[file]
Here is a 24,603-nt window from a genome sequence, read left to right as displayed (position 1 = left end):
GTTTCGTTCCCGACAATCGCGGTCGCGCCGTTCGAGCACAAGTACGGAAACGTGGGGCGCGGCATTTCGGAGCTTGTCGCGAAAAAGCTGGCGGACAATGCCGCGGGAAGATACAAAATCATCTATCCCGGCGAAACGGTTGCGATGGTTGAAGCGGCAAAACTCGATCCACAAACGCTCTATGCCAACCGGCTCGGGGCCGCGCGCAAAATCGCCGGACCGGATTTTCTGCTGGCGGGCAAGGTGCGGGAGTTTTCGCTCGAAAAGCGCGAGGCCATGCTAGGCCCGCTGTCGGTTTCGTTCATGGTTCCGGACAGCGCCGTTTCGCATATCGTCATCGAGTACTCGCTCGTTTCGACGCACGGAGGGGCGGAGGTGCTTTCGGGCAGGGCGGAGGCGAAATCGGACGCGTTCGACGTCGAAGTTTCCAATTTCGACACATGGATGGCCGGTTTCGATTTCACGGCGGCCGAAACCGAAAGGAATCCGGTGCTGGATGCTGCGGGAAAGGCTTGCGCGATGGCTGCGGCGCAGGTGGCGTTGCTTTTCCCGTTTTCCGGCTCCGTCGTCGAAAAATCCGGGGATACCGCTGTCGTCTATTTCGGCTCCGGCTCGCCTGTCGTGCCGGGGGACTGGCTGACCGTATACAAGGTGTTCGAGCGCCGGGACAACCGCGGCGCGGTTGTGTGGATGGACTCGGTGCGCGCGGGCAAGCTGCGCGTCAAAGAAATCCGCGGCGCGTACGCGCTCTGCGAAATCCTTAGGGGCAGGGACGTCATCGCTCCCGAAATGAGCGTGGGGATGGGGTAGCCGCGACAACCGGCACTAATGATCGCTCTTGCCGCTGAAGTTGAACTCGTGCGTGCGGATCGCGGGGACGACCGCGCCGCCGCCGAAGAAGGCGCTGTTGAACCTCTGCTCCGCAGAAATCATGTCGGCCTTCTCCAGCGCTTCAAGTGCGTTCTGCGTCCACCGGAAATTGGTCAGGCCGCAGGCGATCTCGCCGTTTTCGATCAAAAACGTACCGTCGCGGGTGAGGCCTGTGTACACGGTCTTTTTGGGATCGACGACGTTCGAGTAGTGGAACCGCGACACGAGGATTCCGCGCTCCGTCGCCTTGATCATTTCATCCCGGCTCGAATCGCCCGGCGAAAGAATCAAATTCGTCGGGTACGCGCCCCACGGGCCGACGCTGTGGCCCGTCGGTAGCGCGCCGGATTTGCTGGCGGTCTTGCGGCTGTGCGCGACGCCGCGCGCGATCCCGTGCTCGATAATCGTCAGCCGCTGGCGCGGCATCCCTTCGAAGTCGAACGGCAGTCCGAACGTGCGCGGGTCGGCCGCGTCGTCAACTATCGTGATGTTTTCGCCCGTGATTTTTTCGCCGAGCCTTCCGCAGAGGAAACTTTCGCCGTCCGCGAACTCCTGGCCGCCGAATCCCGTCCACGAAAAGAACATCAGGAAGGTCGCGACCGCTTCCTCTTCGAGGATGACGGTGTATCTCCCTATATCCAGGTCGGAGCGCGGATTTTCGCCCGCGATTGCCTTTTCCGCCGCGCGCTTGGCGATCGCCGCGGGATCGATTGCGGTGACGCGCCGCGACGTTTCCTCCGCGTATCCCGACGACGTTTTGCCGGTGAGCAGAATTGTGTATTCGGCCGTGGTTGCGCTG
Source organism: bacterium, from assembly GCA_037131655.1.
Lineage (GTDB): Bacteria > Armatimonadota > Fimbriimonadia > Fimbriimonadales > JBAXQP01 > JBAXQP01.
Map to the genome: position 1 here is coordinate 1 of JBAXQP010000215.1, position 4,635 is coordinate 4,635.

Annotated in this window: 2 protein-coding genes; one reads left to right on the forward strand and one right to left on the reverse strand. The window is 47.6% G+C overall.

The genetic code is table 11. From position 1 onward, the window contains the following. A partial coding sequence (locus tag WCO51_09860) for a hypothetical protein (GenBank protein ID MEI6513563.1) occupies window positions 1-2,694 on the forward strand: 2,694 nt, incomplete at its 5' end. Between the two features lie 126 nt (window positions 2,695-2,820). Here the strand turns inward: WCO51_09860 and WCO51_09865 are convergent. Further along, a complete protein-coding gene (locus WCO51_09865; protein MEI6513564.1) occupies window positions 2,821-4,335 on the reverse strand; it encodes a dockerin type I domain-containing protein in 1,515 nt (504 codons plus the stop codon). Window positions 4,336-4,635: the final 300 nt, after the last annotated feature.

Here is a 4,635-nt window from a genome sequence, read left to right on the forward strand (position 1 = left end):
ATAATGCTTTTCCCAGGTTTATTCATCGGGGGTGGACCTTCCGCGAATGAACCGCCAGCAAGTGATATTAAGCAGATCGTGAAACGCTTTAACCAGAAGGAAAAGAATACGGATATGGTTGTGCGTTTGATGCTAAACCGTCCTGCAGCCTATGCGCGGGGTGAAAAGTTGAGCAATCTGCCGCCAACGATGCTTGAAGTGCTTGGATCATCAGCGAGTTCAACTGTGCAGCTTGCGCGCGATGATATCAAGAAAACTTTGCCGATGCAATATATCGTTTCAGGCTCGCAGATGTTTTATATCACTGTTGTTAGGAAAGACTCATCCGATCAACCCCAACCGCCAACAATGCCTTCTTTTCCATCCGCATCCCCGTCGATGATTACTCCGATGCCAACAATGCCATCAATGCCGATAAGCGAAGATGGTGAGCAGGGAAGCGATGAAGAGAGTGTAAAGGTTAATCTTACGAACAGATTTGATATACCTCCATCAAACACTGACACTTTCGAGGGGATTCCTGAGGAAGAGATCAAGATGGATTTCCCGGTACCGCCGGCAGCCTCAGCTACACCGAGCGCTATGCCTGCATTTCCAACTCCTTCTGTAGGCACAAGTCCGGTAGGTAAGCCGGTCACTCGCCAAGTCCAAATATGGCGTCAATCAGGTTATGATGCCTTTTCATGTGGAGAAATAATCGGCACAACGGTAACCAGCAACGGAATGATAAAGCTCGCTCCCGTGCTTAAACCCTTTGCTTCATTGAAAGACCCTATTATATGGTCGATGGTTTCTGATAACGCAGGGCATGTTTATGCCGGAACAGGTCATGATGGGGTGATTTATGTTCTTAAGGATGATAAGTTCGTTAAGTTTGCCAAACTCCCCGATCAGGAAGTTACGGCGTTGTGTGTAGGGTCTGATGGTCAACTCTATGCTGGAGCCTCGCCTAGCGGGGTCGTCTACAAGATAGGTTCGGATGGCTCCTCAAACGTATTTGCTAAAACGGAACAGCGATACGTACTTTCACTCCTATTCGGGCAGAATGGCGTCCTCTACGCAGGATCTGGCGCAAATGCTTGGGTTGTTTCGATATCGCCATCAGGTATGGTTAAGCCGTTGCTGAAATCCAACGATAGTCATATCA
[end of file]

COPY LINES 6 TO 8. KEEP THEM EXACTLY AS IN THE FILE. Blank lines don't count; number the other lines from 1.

Annotated in this window: 2 protein-coding genes; one reads left to right on the forward strand and one right to left on the reverse strand. The window is 47.6% G+C overall.

The genetic code is table 11. From position 1 onward, the window contains the following. A partial coding sequence (locus tag WCO51_09860) for a hypothetical protein (GenBank protein ID MEI6513563.1) occupies window positions 1-2,694 on the forward strand: 2,694 nt, incomplete at its 5' end. Between the two features lie 126 nt (window positions 2,695-2,820). Here the strand turns inward: WCO51_09860 and WCO51_09865 are convergent. Further along, a complete protein-coding gene (locus WCO51_09865; protein MEI6513564.1) occupies window positions 2,821-4,335 on the reverse strand; it encodes a dockerin type I domain-containing protein in 1,515 nt (504 codons plus the stop codon). Window positions 4,336-4,635: the final 300 nt, after the last annotated feature.

Here is a 4,635-nt window from a genome sequence, read left to right on the forward strand (position 1 = left end):